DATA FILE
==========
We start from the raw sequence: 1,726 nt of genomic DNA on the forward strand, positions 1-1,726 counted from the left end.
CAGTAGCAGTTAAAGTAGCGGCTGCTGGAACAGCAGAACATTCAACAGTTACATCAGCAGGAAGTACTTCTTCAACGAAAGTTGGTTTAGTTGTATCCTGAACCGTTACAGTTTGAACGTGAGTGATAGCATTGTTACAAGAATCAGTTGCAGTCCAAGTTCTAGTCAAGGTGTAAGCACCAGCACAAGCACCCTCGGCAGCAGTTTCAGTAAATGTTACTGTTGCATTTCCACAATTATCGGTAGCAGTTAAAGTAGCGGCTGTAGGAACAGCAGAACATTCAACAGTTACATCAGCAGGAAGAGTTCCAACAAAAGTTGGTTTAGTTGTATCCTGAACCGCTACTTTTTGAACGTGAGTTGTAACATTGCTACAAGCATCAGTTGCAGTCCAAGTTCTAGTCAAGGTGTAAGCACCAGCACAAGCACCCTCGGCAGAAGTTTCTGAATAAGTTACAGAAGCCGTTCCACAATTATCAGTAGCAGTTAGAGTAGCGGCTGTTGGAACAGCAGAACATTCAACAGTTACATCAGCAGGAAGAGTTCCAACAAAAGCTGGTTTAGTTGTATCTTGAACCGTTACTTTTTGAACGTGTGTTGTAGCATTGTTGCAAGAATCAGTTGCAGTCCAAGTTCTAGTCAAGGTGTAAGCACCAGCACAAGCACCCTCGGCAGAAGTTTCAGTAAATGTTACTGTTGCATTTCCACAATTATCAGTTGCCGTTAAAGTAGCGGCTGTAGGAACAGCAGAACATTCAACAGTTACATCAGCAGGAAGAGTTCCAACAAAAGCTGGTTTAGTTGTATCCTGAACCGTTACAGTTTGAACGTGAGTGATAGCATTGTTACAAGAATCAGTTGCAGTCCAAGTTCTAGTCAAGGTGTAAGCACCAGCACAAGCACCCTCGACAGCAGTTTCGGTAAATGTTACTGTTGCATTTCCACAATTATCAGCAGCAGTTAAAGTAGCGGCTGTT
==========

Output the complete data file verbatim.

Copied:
We start from the raw sequence: 1,726 nt of genomic DNA on the forward strand, positions 1-1,726 counted from the left end.
CAGTAGCAGTTAAAGTAGCGGCTGCTGGAACAGCAGAACATTCAACAGTTACATCAGCAGGAAGTACTTCTTCAACGAAAGTTGGTTTAGTTGTATCCTGAACCGTTACAGTTTGAACGTGAGTGATAGCATTGTTACAAGAATCAGTTGCAGTCCAAGTTCTAGTCAAGGTGTAAGCACCAGCACAAGCACCCTCGGCAGCAGTTTCAGTAAATGTTACTGTTGCATTTCCACAATTATCGGTAGCAGTTAAAGTAGCGGCTGTAGGAACAGCAGAACATTCAACAGTTACATCAGCAGGAAGAGTTCCAACAAAAGTTGGTTTAGTTGTATCCTGAACCGCTACTTTTTGAACGTGAGTTGTAACATTGCTACAAGCATCAGTTGCAGTCCAAGTTCTAGTCAAGGTGTAAGCACCAGCACAAGCACCCTCGGCAGAAGTTTCTGAATAAGTTACAGAAGCCGTTCCACAATTATCAGTAGCAGTTAGAGTAGCGGCTGTTGGAACAGCAGAACATTCAACAGTTACATCAGCAGGAAGAGTTCCAACAAAAGCTGGTTTAGTTGTATCTTGAACCGTTACTTTTTGAACGTGTGTTGTAGCATTGTTGCAAGAATCAGTTGCAGTCCAAGTTCTAGTCAAGGTGTAAGCACCAGCACAAGCACCCTCGGCAGAAGTTTCAGTAAATGTTACTGTTGCATTTCCACAATTATCAGTTGCCGTTAAAGTAGCGGCTGTAGGAACAGCAGAACATTCAACAGTTACATCAGCAGGAAGAGTTCCAACAAAAGCTGGTTTAGTTGTATCCTGAACCGTTACAGTTTGAACGTGAGTGATAGCATTGTTACAAGAATCAGTTGCAGTCCAAGTTCTAGTCAAGGTGTAAGCACCAGCACAAGCACCCTCGACAGCAGTTTCGGTAAATGTTACTGTTGCATTTCCACAATTATCAGCAGCAGTTAAAGTAGCGGCTGTT